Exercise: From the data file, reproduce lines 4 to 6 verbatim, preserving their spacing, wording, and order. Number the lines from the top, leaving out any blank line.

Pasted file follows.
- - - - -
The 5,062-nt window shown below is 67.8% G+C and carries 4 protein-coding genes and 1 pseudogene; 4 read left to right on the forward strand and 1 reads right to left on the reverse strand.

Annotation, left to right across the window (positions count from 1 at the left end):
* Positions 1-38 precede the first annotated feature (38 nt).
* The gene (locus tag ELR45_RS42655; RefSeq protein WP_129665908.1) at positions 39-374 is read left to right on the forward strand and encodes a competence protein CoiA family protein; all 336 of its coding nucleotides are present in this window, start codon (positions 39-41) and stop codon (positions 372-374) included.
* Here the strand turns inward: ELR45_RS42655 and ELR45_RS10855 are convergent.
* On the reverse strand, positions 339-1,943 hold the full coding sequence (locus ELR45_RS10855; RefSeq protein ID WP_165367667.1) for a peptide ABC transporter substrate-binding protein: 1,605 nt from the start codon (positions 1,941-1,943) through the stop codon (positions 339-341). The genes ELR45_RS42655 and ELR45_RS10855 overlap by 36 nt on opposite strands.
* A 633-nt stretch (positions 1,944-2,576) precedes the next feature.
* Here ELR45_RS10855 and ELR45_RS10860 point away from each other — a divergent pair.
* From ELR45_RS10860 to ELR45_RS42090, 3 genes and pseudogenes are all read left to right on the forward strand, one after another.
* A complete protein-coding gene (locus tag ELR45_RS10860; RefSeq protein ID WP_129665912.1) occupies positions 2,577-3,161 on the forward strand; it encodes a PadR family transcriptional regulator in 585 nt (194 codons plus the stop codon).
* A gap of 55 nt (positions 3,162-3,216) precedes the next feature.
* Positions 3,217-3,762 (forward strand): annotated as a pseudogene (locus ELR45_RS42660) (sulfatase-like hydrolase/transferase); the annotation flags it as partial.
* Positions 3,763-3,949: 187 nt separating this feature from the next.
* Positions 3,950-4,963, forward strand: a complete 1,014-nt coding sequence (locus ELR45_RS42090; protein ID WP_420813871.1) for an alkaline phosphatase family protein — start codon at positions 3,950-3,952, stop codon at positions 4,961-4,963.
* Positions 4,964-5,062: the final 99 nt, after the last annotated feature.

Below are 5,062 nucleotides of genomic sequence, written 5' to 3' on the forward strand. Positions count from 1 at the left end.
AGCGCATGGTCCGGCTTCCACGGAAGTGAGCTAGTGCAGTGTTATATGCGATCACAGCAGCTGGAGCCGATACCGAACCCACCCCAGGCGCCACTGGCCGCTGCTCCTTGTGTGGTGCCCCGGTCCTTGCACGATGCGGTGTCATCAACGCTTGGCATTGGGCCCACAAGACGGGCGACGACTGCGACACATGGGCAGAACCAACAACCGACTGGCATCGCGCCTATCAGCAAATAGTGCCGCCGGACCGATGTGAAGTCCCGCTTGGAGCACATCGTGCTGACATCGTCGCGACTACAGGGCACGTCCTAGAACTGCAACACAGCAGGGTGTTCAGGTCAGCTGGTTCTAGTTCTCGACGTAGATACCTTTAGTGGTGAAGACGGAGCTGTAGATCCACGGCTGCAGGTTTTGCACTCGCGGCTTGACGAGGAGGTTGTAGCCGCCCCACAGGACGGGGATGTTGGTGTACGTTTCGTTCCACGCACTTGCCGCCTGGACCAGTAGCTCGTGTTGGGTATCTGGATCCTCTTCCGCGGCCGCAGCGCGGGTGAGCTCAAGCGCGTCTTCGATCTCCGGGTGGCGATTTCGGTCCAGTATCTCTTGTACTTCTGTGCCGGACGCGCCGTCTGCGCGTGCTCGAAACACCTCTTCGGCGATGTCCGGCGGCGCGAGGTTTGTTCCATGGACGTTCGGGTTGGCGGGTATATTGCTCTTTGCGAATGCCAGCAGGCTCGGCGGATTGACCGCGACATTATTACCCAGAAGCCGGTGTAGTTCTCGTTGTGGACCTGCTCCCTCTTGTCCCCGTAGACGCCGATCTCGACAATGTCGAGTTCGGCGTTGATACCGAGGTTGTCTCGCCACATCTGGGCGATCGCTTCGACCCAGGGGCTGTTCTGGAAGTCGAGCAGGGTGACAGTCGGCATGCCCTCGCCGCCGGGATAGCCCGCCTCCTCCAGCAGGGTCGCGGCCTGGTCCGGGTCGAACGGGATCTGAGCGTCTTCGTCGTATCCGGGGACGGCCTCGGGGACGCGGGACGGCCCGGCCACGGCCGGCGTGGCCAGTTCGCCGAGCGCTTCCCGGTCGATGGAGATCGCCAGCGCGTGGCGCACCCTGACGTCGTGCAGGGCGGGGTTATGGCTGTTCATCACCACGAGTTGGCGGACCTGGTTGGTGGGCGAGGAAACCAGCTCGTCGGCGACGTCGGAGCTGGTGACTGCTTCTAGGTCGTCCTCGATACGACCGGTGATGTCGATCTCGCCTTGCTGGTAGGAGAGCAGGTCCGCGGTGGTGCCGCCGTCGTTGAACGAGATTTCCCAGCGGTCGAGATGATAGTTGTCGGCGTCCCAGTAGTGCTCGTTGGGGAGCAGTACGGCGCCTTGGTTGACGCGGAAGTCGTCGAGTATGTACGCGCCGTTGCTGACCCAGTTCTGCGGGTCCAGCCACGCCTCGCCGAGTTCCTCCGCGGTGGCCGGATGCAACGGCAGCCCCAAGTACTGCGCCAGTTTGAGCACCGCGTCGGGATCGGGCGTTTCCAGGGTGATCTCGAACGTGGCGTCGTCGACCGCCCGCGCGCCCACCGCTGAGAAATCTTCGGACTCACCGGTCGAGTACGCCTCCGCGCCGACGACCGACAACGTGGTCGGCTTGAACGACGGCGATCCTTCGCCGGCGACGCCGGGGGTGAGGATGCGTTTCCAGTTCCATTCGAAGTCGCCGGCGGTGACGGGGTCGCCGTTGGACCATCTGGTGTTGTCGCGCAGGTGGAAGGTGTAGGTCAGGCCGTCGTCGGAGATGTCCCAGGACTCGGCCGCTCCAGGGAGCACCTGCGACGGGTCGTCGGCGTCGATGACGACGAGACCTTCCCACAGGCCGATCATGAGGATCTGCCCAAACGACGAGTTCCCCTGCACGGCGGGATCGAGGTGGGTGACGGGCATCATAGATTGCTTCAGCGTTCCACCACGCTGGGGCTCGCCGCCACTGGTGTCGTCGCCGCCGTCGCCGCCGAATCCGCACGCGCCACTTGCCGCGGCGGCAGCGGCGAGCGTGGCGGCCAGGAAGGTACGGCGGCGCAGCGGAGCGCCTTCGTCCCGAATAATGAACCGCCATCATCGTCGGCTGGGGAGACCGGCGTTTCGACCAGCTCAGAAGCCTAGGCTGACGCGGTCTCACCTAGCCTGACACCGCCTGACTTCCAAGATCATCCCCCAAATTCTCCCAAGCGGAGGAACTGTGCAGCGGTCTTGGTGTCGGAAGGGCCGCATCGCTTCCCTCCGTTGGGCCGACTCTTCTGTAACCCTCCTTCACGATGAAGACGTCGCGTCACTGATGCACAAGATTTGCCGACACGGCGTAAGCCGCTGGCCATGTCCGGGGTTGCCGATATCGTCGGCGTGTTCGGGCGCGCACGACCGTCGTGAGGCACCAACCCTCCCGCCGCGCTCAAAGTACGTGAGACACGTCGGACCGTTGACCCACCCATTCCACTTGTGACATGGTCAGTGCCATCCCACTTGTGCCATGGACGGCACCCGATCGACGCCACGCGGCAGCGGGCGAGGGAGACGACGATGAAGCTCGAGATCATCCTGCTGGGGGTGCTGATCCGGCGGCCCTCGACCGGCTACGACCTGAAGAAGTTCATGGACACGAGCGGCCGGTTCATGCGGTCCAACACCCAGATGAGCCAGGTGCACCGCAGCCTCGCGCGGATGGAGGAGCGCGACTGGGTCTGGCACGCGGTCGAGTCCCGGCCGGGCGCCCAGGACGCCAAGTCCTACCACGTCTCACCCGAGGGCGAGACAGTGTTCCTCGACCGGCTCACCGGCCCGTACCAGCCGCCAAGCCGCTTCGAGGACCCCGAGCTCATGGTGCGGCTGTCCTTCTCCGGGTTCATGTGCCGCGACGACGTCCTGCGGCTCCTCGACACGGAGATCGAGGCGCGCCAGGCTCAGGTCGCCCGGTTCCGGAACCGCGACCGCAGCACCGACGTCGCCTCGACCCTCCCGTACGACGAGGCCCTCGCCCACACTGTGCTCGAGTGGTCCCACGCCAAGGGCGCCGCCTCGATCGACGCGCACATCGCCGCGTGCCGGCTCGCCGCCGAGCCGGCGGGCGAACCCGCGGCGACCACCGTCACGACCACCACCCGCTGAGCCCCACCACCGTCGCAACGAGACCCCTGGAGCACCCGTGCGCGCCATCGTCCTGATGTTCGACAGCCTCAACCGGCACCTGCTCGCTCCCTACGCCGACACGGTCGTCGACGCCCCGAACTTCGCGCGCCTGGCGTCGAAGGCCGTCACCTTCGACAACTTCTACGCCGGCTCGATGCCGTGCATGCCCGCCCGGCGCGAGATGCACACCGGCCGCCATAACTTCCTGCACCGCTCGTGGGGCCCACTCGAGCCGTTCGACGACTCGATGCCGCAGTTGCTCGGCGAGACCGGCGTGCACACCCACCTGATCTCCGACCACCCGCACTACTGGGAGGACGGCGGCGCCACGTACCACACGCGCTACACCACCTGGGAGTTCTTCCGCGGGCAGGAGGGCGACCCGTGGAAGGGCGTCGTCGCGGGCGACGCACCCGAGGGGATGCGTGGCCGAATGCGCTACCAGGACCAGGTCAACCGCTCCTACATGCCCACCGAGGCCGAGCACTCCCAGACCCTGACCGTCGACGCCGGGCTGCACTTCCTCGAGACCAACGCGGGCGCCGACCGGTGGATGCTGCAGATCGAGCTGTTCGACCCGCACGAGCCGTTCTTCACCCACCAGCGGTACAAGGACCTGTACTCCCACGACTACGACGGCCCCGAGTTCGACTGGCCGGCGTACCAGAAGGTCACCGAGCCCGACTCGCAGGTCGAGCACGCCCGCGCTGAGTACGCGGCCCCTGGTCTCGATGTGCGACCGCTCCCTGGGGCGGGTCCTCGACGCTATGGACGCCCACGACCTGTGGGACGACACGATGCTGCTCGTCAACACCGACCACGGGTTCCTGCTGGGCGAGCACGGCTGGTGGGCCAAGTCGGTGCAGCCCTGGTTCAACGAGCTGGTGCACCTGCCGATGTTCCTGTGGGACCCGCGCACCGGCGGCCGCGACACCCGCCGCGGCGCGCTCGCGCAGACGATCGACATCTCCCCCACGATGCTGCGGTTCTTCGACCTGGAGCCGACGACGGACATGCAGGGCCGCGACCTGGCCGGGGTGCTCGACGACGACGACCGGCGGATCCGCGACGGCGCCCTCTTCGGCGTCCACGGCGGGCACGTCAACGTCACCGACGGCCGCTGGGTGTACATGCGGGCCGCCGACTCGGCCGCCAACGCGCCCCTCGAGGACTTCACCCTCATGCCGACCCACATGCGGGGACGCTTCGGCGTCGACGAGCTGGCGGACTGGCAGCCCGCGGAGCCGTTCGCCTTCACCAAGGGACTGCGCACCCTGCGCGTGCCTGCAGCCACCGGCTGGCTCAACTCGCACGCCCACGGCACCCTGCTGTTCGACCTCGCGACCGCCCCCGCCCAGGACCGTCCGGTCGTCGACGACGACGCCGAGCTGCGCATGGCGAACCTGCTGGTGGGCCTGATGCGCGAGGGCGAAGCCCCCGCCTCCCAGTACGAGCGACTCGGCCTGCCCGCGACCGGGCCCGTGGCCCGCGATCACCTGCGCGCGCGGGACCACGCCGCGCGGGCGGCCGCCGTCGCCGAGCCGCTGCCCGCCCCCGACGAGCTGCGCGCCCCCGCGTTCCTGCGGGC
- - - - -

* The gene (locus tag ELR45_RS42655; RefSeq protein WP_129665908.1) at positions 39-374 is read left to right on the forward strand and encodes a competence protein CoiA family protein; all 336 of its coding nucleotides are present in this window, start codon (positions 39-41) and stop codon (positions 372-374) included.
* Here the strand turns inward: ELR45_RS42655 and ELR45_RS10855 are convergent.
* On the reverse strand, positions 339-1,943 hold the full coding sequence (locus ELR45_RS10855; RefSeq protein ID WP_165367667.1) for a peptide ABC transporter substrate-binding protein: 1,605 nt from the start codon (positions 1,941-1,943) through the stop codon (positions 339-341). The genes ELR45_RS42655 and ELR45_RS10855 overlap by 36 nt on opposite strands.